According to the SEC, Royal Caribbean CEO Richard Fain (below right) sold 87,488 shares of his RCL stock at an average price of $76.41, for a total value of $6,684,958.08.

After the transaction, cruise executive Fain still owns 1,139,613 shares of his cruise line stock valued at approximately $87,077,829.33.

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Travel Weekly just published an "interview" of Royal Caribbean cruise executive Richard Fain as part of the cruise line’s promotional build-up to the arrival of the Quantum of the Seas. 

it’s hyperbolic, razzle-dazzle, gobbledygook at it’s finest.  

Royal Caribbean has been been invading crew gratuities for years, doubling up officers in what were previously

Richard Fain Adam GoldsteonReuters reports that Royal Caribbean’s CEO Richard Fain recently sold 94,850 shares at average price of $62.38 for a total value of $5,916,743.00; and exercised options for 51,143 shares at $7.27 per share for a total value of $3,190,300.00.

CEO Fain holds over a million shares of his cruise line’s stock.  Reuters says he holds

International soccer star David Beckham plans to build a soccer stadium at the Port of Miami with the dramatic vista of downtown Miami in the background. But the Chairman of Royal Caribbean Cruises is doing everything possible to block Beckham’s plans. 

In an interview with television station Local 10, cruise executive Richard Fain says that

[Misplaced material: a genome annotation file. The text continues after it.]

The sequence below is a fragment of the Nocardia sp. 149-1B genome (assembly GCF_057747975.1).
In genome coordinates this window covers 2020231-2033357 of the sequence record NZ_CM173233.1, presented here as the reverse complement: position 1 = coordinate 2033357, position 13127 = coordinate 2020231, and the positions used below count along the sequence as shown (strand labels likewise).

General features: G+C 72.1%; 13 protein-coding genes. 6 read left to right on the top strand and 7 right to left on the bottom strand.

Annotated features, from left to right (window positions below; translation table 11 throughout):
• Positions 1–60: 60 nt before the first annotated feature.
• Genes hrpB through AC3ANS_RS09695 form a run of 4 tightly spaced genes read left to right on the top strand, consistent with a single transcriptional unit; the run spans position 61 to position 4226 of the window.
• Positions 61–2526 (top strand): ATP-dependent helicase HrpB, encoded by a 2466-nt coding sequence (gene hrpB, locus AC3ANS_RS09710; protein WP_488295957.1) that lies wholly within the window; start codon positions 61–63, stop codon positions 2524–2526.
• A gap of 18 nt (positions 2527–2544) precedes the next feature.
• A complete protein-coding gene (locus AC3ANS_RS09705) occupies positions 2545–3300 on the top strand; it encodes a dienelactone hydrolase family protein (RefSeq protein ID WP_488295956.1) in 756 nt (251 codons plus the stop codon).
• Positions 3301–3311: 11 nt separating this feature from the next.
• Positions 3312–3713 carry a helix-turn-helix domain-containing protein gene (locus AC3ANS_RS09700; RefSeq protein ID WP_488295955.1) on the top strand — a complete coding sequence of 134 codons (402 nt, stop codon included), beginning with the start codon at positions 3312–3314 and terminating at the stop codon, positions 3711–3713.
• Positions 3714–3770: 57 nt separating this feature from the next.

This week I have read a couple of articles about the Cruise Lines International Association’s (CLIA) "Cruise 3 Sixty" conference in Fort Lauderdale. I read an article in the Sun Sentinel (Cruise Execs Talk About Industry’s Future) and an article in Travel Weekly (CEOs Say Cruise Lines Must Wow Travelers).

CLIA’s Christine Duffy

RCL Adam Goldstein The Daily Political reports that Royal Caribbean President Adam Goldstein (left) unloaded 2,181 shares of RCL cruise stock yesterday at an average price of $36.80, for a total value of $80,260.80.

Goldstein still owns 335,654 shares of the company’s stock worth over $12,350,000. 

A number of research firms have recently commented on RCL’s stock value. One

Cruise lines hate U.S. governmental scrutiny of their business operations.  

The whole purpose of incorporating their businesses and flagging their cruise ships in foreign countries is to avoid U.S. taxes and the scrutiny of federal regulators. This business model permits the cruise lines to pay virtually no U.S. taxes and to avoid U.S. wage, labor